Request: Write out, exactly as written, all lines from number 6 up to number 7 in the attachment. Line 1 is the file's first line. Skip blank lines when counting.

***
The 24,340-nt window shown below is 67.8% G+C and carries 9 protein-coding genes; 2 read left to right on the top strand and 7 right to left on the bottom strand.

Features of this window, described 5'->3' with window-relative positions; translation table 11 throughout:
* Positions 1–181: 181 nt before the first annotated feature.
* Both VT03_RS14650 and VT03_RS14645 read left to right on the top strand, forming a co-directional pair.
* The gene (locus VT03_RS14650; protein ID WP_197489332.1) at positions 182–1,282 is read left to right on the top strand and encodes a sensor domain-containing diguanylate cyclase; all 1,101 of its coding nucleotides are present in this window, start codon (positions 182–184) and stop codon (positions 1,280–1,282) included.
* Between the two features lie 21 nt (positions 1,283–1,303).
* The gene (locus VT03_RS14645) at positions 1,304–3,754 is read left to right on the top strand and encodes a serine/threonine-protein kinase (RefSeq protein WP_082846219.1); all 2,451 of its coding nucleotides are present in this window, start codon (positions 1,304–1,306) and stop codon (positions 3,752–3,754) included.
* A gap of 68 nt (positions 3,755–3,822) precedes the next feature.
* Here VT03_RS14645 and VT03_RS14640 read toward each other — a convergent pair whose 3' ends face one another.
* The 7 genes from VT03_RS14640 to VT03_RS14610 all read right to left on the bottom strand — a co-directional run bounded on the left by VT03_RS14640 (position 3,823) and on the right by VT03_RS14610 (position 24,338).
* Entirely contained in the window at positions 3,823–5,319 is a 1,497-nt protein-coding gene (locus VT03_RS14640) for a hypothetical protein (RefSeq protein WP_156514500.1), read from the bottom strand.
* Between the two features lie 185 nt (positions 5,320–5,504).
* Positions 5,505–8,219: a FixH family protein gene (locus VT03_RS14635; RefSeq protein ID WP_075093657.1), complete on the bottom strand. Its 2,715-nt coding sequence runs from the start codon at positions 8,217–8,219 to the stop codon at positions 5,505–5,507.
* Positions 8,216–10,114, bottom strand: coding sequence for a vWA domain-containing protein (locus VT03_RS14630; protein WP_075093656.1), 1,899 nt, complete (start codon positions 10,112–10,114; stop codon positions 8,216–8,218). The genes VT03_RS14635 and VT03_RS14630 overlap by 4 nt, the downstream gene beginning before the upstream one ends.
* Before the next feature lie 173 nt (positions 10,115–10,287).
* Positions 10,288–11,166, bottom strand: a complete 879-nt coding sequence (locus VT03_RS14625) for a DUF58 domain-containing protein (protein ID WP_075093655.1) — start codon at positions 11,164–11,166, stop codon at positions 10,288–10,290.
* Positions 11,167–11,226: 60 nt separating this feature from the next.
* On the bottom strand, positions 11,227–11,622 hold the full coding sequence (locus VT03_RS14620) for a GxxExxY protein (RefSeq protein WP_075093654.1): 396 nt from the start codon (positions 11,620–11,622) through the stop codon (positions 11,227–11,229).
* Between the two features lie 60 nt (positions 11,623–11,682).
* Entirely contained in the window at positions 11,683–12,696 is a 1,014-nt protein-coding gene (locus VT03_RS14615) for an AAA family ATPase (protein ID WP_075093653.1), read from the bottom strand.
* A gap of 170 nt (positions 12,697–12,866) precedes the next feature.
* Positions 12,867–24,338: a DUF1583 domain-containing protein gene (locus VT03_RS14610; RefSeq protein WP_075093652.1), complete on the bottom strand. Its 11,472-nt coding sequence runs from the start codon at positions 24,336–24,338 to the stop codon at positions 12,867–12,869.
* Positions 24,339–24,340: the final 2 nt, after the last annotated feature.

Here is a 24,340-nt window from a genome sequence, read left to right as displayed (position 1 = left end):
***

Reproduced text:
* Between the two features lie 21 nt (positions 1,283–1,303).
* The gene (locus VT03_RS14645) at positions 1,304–3,754 is read left to right on the top strand and encodes a serine/threonine-protein kinase (RefSeq protein WP_082846219.1); all 2,451 of its coding nucleotides are present in this window, start codon (positions 1,304–1,306) and stop codon (positions 3,752–3,754) included.